S&P Falls To 12 Year Low On Third Citi Rescue
S&P 500 FALLS TO 12-YEAR LOW ON THIRD CITI RESCUE
Stocks fell to a 12-year low Friday as a move by the U.S. government to take a large stake in common shares of embattled Citigroup fanned nervous whispers that other banks could go the same way.
Although the U.S. Treasury is not infusing Citigroup with any new capital, it will convert up to $25 billion in preferred shares to common stock in its third attempt to prop up the bank in the past five months
The deal is contingent on private investors also agreeing to a similar swap. Existing common shareholders would see their ownership stake shrink to as little as 26%.
It probably comes as no surprise that shares of Citi tumbled while the KBW Bank index of larger banks dropped substantially, as well.
Strategy Session with the Fast Money Traders
After news like that, no one wants to go long into the weekend, explains Pete Najarian. That’s what triggered the late day sell-off.
Closes like this on Friday make it easy to push slightly past support, says Jeff Macke. Don’t make too much of that but make no mistake we are right at support in the S&P.
It seems to me that there’s a ton of pessimism in the market, adds Joe Terranova. And that could be enough to get long. It’s making celebrated contrarian investor Doug Kass bullish.
From the perspective of preferred shareholders the news on Citigroup is a home run, explains Karen Finerman. Citi preferred shares traded a third higher because the market had discounted something much worse. My trade going forward is longBank of Americapreferred and short the Bank of America common against it.
If you have a Wharton background go ahead and buy preferred shares, counters Terranova. Otherwise stay away from Citigroup. Instead I’d look at Morgan Stanley and Goldman Sachs.
As far as I’m concerned Citigroup did the deal with the government to avoid a downgrade from credit ratings agency, bristles Jeff Macke. They sold common shareholders up the river to hold onto their credit rating.
I totally disagree, counters Karen Finerman. Equity shareholders are risk takers. They shouldn’t be saved.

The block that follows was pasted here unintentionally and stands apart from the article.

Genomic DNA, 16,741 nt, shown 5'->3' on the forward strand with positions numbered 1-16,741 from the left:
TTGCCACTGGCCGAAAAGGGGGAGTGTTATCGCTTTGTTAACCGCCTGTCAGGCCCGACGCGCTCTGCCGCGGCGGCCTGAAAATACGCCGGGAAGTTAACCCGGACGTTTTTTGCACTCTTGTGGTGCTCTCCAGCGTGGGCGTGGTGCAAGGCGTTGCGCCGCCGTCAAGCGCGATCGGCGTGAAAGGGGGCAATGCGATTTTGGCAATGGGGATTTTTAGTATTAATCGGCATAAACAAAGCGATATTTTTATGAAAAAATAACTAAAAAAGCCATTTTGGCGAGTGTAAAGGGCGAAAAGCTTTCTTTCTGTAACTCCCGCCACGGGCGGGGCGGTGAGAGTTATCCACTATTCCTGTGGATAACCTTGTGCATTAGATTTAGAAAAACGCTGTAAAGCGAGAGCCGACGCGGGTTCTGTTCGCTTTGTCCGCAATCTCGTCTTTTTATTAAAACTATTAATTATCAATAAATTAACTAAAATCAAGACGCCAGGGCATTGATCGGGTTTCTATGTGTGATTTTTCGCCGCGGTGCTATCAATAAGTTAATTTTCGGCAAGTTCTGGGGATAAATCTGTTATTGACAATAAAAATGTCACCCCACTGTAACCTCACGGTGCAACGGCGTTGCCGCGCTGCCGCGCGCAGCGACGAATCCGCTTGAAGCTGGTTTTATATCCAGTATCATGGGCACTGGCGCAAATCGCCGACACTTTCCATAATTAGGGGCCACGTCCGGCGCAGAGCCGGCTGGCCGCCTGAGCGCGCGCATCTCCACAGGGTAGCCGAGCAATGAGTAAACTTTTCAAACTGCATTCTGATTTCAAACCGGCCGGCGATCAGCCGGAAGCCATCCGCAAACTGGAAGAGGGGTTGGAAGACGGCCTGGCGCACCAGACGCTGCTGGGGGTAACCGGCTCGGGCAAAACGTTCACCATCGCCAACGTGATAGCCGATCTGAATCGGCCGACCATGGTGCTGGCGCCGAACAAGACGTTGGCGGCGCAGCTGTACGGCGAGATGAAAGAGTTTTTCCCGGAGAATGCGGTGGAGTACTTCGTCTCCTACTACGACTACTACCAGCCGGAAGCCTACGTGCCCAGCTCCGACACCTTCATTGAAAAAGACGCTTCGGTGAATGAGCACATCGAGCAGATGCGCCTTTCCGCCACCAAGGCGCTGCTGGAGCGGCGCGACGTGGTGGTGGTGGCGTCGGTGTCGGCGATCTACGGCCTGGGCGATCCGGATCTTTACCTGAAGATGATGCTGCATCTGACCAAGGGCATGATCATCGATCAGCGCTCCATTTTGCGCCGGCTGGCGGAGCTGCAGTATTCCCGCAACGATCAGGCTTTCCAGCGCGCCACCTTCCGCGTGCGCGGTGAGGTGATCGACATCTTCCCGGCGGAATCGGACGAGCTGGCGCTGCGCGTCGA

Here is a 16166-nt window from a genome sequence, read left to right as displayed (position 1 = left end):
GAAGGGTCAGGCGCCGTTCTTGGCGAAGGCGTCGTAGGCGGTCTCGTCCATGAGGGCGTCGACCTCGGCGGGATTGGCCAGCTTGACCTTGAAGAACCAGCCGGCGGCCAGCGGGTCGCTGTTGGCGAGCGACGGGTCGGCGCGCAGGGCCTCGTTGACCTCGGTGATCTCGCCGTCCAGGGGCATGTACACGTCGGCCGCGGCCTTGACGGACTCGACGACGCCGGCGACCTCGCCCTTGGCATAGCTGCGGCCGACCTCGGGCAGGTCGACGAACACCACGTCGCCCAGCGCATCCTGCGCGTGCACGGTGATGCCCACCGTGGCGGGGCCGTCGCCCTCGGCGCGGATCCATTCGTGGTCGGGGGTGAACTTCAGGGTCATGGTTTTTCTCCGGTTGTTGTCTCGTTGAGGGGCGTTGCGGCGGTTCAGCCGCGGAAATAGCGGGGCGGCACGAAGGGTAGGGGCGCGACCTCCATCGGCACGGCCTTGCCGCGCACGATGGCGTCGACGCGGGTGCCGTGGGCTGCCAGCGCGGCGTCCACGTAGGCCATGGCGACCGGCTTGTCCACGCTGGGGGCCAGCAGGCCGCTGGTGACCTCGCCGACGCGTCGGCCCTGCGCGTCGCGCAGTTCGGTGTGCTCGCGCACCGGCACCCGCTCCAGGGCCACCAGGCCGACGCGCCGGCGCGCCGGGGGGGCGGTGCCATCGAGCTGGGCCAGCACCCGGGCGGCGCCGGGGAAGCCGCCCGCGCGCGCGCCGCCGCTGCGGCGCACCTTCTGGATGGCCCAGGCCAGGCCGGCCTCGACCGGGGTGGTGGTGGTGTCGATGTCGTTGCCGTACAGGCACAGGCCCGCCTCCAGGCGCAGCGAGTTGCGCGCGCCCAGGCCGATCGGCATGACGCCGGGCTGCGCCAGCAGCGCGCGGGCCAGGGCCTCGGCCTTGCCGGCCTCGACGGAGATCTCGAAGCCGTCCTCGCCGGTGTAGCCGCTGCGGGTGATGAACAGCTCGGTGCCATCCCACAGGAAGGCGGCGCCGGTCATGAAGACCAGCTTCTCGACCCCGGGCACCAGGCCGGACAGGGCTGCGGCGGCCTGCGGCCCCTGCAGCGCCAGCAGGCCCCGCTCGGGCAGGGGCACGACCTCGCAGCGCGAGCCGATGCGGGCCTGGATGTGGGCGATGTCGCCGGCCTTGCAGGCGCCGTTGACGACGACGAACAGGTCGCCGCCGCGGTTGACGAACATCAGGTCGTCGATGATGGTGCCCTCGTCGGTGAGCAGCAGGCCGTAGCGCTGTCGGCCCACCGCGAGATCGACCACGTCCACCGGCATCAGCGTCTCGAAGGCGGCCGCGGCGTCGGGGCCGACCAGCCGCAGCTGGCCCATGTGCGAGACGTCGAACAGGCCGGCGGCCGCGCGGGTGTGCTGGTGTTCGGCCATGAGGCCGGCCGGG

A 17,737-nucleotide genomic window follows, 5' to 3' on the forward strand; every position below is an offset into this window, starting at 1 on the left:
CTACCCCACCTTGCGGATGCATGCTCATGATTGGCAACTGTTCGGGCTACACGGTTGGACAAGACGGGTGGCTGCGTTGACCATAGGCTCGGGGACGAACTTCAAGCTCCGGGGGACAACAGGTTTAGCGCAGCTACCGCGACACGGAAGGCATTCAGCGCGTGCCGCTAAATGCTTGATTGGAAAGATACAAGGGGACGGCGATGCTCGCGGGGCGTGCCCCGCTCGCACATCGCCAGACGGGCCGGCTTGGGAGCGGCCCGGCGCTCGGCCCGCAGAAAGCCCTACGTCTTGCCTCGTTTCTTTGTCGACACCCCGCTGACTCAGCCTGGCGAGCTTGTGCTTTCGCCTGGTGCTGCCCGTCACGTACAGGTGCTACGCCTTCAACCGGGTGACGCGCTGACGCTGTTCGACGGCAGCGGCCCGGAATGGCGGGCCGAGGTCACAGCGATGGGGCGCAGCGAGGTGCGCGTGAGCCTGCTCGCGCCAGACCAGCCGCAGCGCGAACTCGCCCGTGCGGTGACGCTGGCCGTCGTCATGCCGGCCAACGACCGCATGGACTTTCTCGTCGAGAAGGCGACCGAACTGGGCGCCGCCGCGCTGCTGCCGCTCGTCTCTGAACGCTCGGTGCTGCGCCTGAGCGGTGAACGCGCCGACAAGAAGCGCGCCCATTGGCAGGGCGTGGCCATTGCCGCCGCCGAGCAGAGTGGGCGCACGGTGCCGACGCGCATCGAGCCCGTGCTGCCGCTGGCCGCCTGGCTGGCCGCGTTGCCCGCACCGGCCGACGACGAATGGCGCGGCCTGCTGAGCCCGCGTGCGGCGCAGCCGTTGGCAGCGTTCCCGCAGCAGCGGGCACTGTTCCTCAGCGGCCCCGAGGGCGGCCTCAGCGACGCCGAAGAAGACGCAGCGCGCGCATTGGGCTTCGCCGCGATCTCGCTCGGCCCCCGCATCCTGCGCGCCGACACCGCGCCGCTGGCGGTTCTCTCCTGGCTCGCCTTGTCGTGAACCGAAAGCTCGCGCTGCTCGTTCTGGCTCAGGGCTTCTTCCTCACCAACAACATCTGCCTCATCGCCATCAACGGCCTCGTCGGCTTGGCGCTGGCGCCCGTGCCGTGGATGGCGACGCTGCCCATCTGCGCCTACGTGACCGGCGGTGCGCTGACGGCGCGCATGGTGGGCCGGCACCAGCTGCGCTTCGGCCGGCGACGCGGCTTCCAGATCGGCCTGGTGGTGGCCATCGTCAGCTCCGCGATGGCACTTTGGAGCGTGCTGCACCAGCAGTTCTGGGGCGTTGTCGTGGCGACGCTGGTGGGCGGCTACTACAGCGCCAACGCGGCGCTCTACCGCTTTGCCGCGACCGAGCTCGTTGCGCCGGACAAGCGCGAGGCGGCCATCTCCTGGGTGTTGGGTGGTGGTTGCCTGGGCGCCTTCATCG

GE TAKES THE PLUNGE
General Electric plans to cut its quarterly dividend by 68 percent to 10 cents a share, starting in the second half of 2009, a move that it said would provide it with more "flexibility" in the face of a recession.
The U.S. conglomerate said that it had no plans to raise additional equity, and that reducing its dividend from 31 cents a share would save it about $9 billion a year.
I think it’s a smart move, muses Karen Finerman.
TOPPING THE TAPE: TECH
Despite the rough tape, technology stocks appear to be holding most of their ground with the Technology SPDR ETF only down 2%. Both Dell and IBM finished the day in positive territory with investors liking Michael Dell’s cost cutting plans and IBM’s guidance.
I’m long Dell, explains Joe Terranova. I think Dell could get to $11 very easily. It’s massively shorted and at some point short sellers will have to cover that trade.
I don’t like Dell, counters Pete Najarian. I don’t see any growth coming. Instead I’d look at IBM. That company is doing well on their service revenues.
BATTLE THE BEAR: GOLD TRADE OVER?
Investors are wondering if gold’s $1000 move was, in fact, the top. The precious metal plunged 6% this week despite a strong environment for safe haven plays.
$920 - $930 should be a point of support, says Joe Terranova.
OIL SOARS 12% FOR THE WEEK
Although it settled lower on Friday, oil jumped big for the week, soaring a whopping 12%. Meanwhile coal producers such as Massey and Arch Coal traded higher.
In the energy complex nat gas made a 6-year low and then turned around, says Joe Terranova. It looks like the space is coming together and I think it’s a buy. Personally, I’m long ConocoPhillips $35 calls.
In commodities I like the ag names, adds Pete Najarian. There’s a Credit Suisse conference coming out the week after next and it could create a catalyst for ag stocks.
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Trader disclosure: On Feb. 27th, 2009, the following stocks and commodities mentioned or intended to be mentioned on CNBC’s Fast Money were owned by the Fast Money traders; Najarian Owns (DNA) Calls; Najarian Owns (DOW) Call Spread; Najarian Owns (FCX) Call Spread; Najarian Owns (GDX) & (GDX) Short Calls; Najarian Owns (GS) Call Spread; Najarian Owns (MSFT); Najarian Owns (MS) & (MS) Short Calls; Najarian Owns (MOS) Stock; Najarian Owns (V) & (V) Calls; Terranova Owns (OTS), (DIS), (FXC), (XBI), (BRCM), (WYNN), (INTC), (DELL), (JOYG); Terranova Owns (AMGN) & (AMGN) Puts; Terranova Owns (IBM) Call Spread; Macke Owns (MS), (GS), (SDS), (TM); Finerman's Firm Owns (MSFT), (RIG); Finerman's Firm Owns (DNA) & (DNA) Calls; Finerman's Firm Owns (BAC) Preferred; Finerman's Firm Owns (WFC) Preferred; Finerman's Firm Is Short (IYR), (IJR), (IWM), (MDY), (SPY), (USO)
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